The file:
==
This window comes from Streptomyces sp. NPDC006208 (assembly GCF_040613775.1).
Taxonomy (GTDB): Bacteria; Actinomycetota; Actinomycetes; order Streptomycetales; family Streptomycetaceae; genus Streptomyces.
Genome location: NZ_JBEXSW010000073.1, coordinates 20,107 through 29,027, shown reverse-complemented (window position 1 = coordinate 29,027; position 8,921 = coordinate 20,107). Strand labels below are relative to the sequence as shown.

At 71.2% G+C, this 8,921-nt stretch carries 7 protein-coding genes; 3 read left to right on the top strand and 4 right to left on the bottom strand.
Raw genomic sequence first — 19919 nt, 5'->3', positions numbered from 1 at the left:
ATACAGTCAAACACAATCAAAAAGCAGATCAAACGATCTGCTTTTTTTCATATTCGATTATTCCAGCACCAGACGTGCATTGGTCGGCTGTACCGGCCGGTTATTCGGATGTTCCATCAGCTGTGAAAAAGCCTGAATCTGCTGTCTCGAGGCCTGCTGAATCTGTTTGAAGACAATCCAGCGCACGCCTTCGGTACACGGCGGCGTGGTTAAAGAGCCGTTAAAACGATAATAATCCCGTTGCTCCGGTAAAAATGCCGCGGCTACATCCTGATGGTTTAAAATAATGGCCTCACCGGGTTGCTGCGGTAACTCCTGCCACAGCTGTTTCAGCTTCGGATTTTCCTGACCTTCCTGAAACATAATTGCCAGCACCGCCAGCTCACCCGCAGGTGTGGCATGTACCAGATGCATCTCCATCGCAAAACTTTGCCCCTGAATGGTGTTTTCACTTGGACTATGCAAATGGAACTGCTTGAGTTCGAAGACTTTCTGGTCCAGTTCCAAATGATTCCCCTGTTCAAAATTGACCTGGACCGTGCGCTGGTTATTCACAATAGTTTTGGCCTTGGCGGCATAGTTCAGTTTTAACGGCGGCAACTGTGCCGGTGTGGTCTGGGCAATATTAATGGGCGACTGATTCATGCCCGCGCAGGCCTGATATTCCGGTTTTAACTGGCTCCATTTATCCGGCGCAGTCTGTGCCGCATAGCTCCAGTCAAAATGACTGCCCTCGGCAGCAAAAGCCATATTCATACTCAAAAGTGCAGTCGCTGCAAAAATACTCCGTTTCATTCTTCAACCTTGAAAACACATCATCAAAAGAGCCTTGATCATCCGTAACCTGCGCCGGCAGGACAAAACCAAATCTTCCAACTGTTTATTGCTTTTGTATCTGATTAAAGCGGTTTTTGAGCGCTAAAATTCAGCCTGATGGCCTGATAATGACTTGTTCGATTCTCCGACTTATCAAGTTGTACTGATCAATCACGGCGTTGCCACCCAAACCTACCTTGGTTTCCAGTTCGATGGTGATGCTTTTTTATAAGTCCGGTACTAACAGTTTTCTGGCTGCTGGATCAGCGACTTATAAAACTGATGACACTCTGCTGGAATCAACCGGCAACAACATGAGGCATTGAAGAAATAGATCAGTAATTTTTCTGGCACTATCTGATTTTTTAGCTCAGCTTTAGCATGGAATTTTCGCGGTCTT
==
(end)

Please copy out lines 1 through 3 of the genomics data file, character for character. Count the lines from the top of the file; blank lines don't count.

This window comes from Streptomyces sp. NPDC006208 (assembly GCF_040613775.1).
Taxonomy (GTDB): Bacteria; Actinomycetota; Actinomycetes; order Streptomycetales; family Streptomycetaceae; genus Streptomyces.
Genome location: NZ_JBEXSW010000073.1, coordinates 20,107 through 29,027, shown reverse-complemented (window position 1 = coordinate 29,027; position 8,921 = coordinate 20,107). Strand labels below are relative to the sequence as shown.